In the corporate world, there’s a catchphrase called assume positive intent. It means when you ask your co-worker to bring color copies of your presentation to the board meeting and he shows up with a gray-scaled version printed on hot pink cardstock, you assume he misunderstood your request instead of automatically jumping to the conclusion that he is a saboteur who is trying to get you fired.
It’s a handy term that helps you try to see the best in people. It recognizes that things may not go well, but the person with the questionable behavior probably had their heart in the right place.
Like the woman at the store the other day. I hadn’t been to the mall in ages, but the combination of unexpected free time and a craving for just a little pre-COVID normalcy led to one natural conclusion: 15 minutes of retail therapy. Normally the folks at the mall have the misfortune of seeing me in a T-shirt and sweat pants — a style now known as coronavirus chic (who knew I was a trend-setter?) — but this outing was special so I busted out (and nearly bust out of) actual pants with a zipper and button and everything.
I felt adorable in my sunny yellow top and best pair of mom jeans, so I wasn’t surprised at all when the woman cheerily approached me with a smile so big I could see it through her mask. “I love your outfit!” she gushed. “It looks so … comfortable.”
I don’t know what hurt more – the gutting comment or the waistband on my higher-than-high rise denim cutting right through the top o’ the muffin. I do know that neither intended harm – the woman was giving a sincere (albeit misguided) compliment, and the pants were under just as much duress as me without the benefit of all the late night nachos I enjoyed during the stay-at-home portion of the pandemic.
Assuming positive intent allowed me to smile back at the woman through my mask and lie, “It is really comfortable. Thank you!”
You can assume positive intent and presume that something came from a good place and still recognize it isn’t good. Such is the case with many rules surrounding delivery of medical care in the State of Idaho.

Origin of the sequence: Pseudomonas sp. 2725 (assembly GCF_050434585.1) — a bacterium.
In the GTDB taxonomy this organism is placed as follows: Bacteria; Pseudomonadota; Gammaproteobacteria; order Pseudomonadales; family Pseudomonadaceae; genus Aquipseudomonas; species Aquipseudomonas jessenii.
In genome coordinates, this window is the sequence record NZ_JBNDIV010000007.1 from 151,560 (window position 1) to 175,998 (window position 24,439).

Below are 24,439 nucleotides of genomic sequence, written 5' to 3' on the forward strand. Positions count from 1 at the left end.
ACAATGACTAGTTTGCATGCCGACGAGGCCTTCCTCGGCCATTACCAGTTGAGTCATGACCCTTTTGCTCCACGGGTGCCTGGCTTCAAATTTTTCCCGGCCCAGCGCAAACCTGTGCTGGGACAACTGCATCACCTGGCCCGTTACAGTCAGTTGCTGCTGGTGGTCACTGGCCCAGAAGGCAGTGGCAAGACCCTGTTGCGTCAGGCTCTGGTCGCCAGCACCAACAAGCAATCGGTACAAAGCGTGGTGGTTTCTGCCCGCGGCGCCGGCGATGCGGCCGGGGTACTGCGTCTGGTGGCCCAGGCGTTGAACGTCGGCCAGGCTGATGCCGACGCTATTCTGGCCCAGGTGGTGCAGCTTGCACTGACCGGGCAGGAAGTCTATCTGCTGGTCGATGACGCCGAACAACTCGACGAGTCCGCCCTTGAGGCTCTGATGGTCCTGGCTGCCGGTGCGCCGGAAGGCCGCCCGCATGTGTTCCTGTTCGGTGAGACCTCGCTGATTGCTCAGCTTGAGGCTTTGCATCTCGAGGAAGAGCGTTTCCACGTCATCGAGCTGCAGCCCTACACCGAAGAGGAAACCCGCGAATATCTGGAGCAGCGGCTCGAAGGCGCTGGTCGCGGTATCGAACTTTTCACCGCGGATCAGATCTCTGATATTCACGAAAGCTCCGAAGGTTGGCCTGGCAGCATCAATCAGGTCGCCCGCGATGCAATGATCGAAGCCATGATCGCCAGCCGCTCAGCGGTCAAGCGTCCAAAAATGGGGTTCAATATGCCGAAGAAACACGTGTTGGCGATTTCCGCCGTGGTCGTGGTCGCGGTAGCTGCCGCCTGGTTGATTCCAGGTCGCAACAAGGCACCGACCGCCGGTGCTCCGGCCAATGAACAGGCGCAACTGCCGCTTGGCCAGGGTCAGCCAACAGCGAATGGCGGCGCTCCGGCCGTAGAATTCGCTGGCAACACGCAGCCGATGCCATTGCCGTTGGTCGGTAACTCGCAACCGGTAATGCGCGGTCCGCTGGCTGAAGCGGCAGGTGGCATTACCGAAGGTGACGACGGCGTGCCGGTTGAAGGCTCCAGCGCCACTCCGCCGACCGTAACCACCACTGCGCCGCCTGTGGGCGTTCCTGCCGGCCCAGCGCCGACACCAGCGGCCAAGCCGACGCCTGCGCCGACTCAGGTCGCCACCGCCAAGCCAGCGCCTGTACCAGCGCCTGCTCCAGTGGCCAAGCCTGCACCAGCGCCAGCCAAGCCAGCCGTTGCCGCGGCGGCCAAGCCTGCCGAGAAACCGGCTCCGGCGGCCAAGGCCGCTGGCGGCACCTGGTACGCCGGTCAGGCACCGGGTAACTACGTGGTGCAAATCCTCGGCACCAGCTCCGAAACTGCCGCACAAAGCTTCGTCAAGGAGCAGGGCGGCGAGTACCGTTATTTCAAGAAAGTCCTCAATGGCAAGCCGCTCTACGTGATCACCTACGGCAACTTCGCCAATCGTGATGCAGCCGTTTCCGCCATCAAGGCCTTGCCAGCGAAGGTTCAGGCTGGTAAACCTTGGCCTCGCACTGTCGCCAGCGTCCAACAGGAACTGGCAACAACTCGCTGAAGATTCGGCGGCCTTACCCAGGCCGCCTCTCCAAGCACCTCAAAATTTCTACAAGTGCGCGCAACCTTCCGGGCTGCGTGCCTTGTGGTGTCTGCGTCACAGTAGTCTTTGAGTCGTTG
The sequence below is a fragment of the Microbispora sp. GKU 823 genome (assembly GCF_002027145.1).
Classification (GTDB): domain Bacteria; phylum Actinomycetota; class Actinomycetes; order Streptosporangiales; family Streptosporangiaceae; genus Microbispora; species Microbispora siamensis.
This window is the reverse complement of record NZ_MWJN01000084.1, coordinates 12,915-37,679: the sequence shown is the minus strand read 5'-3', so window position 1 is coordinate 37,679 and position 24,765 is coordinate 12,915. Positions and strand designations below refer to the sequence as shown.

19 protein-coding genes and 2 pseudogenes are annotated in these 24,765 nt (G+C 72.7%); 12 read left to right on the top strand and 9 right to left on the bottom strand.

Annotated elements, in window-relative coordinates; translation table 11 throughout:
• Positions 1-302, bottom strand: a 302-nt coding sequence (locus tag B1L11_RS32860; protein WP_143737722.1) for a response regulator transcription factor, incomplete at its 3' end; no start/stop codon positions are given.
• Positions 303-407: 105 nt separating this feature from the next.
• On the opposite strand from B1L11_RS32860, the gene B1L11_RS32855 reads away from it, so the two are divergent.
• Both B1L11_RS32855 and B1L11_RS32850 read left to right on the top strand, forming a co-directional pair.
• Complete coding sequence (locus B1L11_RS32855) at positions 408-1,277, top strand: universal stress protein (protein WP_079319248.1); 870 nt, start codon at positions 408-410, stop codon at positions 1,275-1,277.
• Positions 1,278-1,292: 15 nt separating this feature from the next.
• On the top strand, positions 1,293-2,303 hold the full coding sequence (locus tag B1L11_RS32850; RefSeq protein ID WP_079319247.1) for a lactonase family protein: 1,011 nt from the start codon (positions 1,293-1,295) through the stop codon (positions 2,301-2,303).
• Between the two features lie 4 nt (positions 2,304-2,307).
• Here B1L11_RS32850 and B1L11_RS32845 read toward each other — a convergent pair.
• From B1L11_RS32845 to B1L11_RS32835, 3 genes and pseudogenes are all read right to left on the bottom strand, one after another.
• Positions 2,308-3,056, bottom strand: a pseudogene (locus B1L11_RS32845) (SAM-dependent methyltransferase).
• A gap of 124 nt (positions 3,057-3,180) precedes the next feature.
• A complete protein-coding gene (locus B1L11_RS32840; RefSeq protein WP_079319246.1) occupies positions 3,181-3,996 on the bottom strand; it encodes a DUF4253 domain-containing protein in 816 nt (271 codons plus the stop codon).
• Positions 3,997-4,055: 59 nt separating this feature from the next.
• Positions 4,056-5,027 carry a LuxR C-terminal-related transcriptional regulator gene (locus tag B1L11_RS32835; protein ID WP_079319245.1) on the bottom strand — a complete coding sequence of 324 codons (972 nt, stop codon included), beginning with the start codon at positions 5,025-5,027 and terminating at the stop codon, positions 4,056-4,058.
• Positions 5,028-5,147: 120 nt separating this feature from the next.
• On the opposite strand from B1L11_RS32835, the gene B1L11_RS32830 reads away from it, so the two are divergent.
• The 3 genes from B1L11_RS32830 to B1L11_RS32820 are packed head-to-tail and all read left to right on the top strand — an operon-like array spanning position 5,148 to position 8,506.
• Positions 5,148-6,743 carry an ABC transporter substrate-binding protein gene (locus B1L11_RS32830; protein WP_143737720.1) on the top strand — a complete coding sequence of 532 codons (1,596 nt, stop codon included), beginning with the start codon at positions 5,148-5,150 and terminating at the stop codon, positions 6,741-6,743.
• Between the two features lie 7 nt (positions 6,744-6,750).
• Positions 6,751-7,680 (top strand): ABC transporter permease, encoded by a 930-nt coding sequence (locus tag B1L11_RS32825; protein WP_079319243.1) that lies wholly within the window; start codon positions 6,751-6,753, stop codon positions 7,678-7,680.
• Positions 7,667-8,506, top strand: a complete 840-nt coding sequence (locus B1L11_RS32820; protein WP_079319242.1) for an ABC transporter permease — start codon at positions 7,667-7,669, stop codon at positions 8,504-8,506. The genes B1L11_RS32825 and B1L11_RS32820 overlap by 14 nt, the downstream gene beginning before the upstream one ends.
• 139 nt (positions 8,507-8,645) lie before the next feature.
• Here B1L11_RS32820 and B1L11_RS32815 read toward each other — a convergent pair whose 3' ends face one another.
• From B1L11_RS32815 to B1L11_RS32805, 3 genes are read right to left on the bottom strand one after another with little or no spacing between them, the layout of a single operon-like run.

For example, there is a rule that specifies that if a patient is seeing a physician for the first time via telehealth (aka the patient is in one location and the physician is in another location and the visit is occurring by video conference), then the physician can only prescribe certain medications if the patient is physically in a hospital or clinic at the time of the appointment. The patient is home in his jammies? No controlled substance for you! The physician can be home in her jammies no problem — but heaven forbid the person who actually needs medical care be tucked safe and sound in bed with a cup of hot Tang and a bowl of noodle soup on their nightstand.
There very well may be a dozen or more good reasons that rule was put into place. I can’t divine a single one, but smarter people than me could no doubt rattle some off and they would all make perfect sense. But do you know what else makes perfect sense? Letting the person in need of a telemedicine visit get it from the safety and comfort of their own home, prescription included.
Idaho Governor Brad Little temporarily made that and other improvements possible with the more than 125 agency rules he waived by executive order on March 23 and 18 more he suspended on April 2 as part of the state’s COVID-19 response. Last week he dropped the whole temporary part of the temporary order.
“Our loosening of healthcare rules since March helped to increase the use of telehealth services, made licensing easier, and strengthened the capacity of our healthcare workforce – all necessary to help our citizens during the global pandemic,” he said. “We proved we could do it without compromising safety. Now it’s time to make those healthcare advances permanent moving forward.”
It’s fine to assume positive intent about why there were so many rules in the first place. You can optimistically believe they came from a good place and also acknowledge that it’s A-OK for them to go away.
It’s also fine to go back to wearing sweatpants at the mall; after all, if you’re going to look comfortable you might as well actually be comfortable.
Jade Stellmon set sail for a three-hour tour on the Palouse in 2001. She is now happily marooned in Moscow with her spouse and five children.